Video game immersion: And why facial animations matter


So with the recent controversy regarding the facial animations in Mass Effect Andromeda, I hear a lot of people saying so what? I can still play the game. And these people’s favorite rebuttal:  ” You are just a shallow gamer who prefers graphics over everything else” to which I say bullshit! The most important aspect for me in any video game is immersion. And you may ask how do I know that I am immersed in a video game? Well, time passes unnoticed for me, I become unaware of people and surroundings. I start empathizing with the characters in the game and I form an emotional bond even though they are just a bunch of pixels on a screen. And a lot of people equate immersion with realism in video games, which is not the case. Some of the most immersive video games I have ever played had a fantasy setting and weren’t realistic at all.

Games like the original Half-Life, Bioshock, Uncharted, Red Dead Redemption, The Last of Us and The Witcher got immersion correct. But having an immersive video game on its own does not always mean the game itself would be good. There is a formula I use when I review games which go along these lines: Decent Storyline + Compelling Characters + Solid Gameplay Mechanics + Playability = A great immersive experience for me. All that combined in the correct order creates a game that feels like it was created explicitly for you to explore. Immersiveness pretty much takes into account every aspect of a video games design, if you have for instance bad facial animations like in Mass Effect Andromeda. It has the ability to pull you right out of that immersive experience when the NPC looks like he suffers from a severe case of autism.

Some things that ruin immersion for me in video games are: Physics destroying game glitches, Bad movement/facial animations, No collision detection. Broken missions and side quests that either require you to reload your save game or becomes unfinishable. And lastly branching dialogue that forces my character to say something that is, out of character so that the writers can force the plot along a certain path. The “willing suspension of disbelief” is also tied closely to immersion, as many video games contain elements you need a certain level of willingness to suspend your disbelief while playing. A willing sense of disbelief is a pre-condition for immersion in some games, and a non-factor in others. Especially in modern day shooters.

When I play video games especially single player ones I want to be transported into the world of that video game, a different place, time, culture or even state of mind. And even little small things developers add contribute towards that. For instance the gas mask in Metro, I loved how you had to manually clean the mask when it gets dirty or wet, and how you have to manually switch mask filters, judging by your breathing or the timer on your watch. The hand-operated generator that you used to power your flashlight was also a nice touch and helped with the immersion in the game. Thew first three Mass Effect games had so many minor conversations that were inconsequential to the overall story of the game. But I would find myself stopping to listen to them instead of just running past them like I do in most other games.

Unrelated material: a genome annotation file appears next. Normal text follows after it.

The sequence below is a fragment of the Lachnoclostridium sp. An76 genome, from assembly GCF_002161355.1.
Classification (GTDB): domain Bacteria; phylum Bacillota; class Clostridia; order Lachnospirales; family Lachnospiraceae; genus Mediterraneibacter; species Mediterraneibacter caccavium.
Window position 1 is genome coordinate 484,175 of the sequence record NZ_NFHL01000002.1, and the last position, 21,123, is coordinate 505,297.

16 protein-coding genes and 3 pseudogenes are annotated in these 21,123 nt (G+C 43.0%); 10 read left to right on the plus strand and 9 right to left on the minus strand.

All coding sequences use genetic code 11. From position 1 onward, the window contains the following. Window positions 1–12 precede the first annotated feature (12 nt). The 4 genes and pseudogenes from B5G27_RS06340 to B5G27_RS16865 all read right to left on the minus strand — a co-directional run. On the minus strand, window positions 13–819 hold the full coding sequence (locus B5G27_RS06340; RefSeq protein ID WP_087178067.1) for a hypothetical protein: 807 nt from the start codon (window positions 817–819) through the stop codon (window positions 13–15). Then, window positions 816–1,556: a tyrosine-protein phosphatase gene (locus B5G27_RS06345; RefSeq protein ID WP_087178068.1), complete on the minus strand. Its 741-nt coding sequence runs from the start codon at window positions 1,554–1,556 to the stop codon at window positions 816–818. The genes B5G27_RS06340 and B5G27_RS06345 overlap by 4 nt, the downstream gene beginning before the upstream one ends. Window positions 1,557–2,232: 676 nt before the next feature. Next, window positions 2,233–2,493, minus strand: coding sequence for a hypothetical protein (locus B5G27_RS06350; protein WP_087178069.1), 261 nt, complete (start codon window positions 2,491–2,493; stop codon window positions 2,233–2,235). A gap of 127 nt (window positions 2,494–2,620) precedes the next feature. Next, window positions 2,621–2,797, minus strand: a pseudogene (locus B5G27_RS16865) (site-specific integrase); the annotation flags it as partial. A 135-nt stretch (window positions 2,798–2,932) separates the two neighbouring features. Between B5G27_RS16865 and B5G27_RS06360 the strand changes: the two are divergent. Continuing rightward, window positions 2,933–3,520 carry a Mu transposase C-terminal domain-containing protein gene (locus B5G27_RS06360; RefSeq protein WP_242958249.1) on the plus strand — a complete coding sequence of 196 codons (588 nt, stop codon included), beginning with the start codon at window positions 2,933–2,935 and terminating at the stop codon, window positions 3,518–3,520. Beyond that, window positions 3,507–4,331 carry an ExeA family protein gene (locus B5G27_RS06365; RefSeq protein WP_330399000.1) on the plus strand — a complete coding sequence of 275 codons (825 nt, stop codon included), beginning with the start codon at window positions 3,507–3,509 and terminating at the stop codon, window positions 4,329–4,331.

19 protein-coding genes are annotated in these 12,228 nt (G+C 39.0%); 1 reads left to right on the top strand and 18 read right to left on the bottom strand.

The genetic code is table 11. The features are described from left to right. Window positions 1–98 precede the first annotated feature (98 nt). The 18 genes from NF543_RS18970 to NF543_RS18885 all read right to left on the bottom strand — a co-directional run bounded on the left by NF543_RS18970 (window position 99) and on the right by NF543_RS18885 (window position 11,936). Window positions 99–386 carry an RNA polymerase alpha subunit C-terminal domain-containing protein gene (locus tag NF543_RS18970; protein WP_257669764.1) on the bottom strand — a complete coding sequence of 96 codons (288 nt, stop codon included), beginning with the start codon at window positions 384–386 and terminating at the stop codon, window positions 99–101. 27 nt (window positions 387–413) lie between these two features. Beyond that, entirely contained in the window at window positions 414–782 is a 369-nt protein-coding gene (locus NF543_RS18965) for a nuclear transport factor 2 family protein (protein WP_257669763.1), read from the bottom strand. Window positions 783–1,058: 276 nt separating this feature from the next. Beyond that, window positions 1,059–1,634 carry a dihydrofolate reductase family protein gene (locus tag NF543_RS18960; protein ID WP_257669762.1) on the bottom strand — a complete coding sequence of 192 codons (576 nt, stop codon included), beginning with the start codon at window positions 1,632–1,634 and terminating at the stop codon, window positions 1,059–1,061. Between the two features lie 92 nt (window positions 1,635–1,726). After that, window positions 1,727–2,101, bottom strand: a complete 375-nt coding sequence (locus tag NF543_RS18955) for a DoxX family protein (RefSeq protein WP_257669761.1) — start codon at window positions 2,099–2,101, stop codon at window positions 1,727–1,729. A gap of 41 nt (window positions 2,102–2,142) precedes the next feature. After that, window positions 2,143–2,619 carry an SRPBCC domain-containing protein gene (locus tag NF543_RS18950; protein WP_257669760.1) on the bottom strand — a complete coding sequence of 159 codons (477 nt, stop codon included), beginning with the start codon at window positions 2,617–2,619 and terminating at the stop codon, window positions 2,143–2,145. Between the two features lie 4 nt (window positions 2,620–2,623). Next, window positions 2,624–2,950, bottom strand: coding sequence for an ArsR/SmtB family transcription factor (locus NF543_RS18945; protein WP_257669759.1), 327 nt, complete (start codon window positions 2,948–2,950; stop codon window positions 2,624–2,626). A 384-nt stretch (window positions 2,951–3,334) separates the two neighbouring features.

In Mass Effect 3 there is an Asari named Aeian T’Goni” who is in the hospital talking to her psychologist. Later in the conversation, you find out she suffers from PTSD after a failed rescue mission. After the conversation, you could use your authority as a Spectre to override security measures and entitle Aeian to carry a firearm. But by doing so she commits suicide a short while after you have given the order. Small little interactions and quests like these helped create an emotional connection to the NPCs. These type of connection creates an emotional attachment. It felt like these were real people. No just a bunch of pixels on the screen. Not to mention the Witcher 3 and the “Bloody Baron” side quest which I discuss at length here.

The Baron sounded like a broken man, so sad, and filled with endless remorse for what he has done. The drinking, the miscarriage, and how he was abusive towards his wife, and how he loved his daughter with everything he had. It was one of the greatest, most powerful quests in a role-playing game or any other game I have ever experienced. Music in video games also plays an integral part in immersion, I could not have imagined Elder Scrolls without the musical score of Jeremy Soule the music he created for the game was an integral part in a game that relied heavily on sight, hearing, touch and interaction. So coming back to my original question does the facial animation really matter in Mass Effect Andromeda?

Yes, they do. It has nothing to do with being an elitist “graphical whore” When I play a game and get conflicting “signals” or contradictions from the game world. The only way my brain can reconcile these inconsistencies is to pull me back out of the game world I am playing in and back into the real world abruptly and uncomfortably. And this happened multiple times during my 10-hour EA Access trial of Mass Effect Andromeda. From bad animations both movement and facial to getting stuck in the environment to NPCs and enemies randomly falling out of the sky. To some of the worst dialog options and bland main protagonists, NPCs and romanceable characters, I have ever seen. Which makes me not give a single fuck about them. For the lack of a better word the game is overly sterile and lacks all the fundamental design elements to promote a sense of immersion and involvement in the game.

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About larch

I am a cucumber in a fruit bowl.
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